I asked my college English Composition classes recently to write definitions of abstract concepts, like “love, success, and home.” I got some interesting and insightful answers. Then I asked them to define “respect.” At least one-third of them mentioned how it applies to revering and honoring the elderly (like me). I asked them why they should respect their elders. A few replied that senior adults have experience and wisdom that can be valuable to a younger generation, but most of them replied that it was just the right thing to do. Respect your elders. It’s the right thing to do.

So what is “old”?

A former pastor of ours once said that age is relative to how close we are to the grave. If I die tomorrow, I’m ancient today. If I die thirty years from now, I’m a spring chicken. Since most of us don’t know the appointed day of our deaths, old age is not a fixed time. So how do we assess our purposes as the years go by? As we age, numerically and experientially, will our feelings of worth wane? As time ebbs away, so does our sense of value also? These are questions I ask myself quite often.

Life expectancy has doubled in the past 150 years, according to one source.[1] The same website reported that beginning with the Baby Boomers (like me) the population in the U.S. has been forced to live two lives rather than one, but that the second life sometimes means quantity and not quality of life. The aged have become devalued and stereotyped by the media and the younger population. Another source said that our present culture is “where youth is fetishized…aging can become a shameful experience.”[2]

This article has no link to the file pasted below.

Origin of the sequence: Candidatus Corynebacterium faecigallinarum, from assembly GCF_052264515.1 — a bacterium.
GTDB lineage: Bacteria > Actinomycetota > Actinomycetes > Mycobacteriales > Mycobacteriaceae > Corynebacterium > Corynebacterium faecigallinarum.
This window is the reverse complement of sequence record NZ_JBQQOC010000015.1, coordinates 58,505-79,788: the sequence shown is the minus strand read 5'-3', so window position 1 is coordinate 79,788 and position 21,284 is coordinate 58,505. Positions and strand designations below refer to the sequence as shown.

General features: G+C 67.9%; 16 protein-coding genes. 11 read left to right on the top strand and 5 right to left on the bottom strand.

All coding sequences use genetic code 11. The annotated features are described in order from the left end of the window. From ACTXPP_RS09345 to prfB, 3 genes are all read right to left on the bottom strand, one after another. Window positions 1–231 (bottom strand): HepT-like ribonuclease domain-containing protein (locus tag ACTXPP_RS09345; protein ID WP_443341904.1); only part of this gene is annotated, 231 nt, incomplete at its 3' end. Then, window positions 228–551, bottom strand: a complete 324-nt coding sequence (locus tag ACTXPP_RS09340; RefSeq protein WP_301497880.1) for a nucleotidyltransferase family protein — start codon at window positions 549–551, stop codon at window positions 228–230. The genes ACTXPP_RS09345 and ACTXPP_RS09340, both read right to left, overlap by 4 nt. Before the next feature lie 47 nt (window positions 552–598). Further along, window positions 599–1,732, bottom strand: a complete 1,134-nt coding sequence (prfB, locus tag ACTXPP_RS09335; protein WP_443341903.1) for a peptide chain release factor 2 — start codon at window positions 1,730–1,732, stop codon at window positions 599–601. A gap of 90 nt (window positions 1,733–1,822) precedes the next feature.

Who will define our value based on age? The IRS? The workplace? The kids? Our own restrictions and abilities?

King David, who had passed his days of being a mighty warrior, wrote a song lyric that we now call Psalm 71 (CSB) in the Bible.

For you are my hope, Lord God,
my confidence from my youth.
I have leaned on you from birth;
you took me from my mother’s womb.
My praise is always about you.
I am like a miraculous sign to many,
and you are my strong refuge.
My mouth is full of praise
and honor to you all day long.

Don’t discard me in my old age.
As my strength fails, do not abandon me…

17 God, you have taught me from my youth,
and I still proclaim your wondrous works.
18 Even while I am old and gray,
God, do not abandon me,
while I proclaim your power
to another generation
your strength to all who are to come.
19 Your righteousness reaches the heights, God,
you who have done great things;
20 You caused me to experience
many troubles and misfortunes,
but you will revive me again.
You will bring me up again,
even from the depths of the earth.
21 You will increase my honor
and comfort me once again.
22 Therefore, I will praise you with a harp
for your faithfulness, my God;
I will sing to you with a lyre,
Holy One of Israel.
23 My lips will shout for joy
when I sing praise to you
because you have redeemed me.
24 Therefore, my tongue will proclaim
your righteousness all day long…”

I prefer to let this be my life’s song for who-knows-how-many years I have to live.




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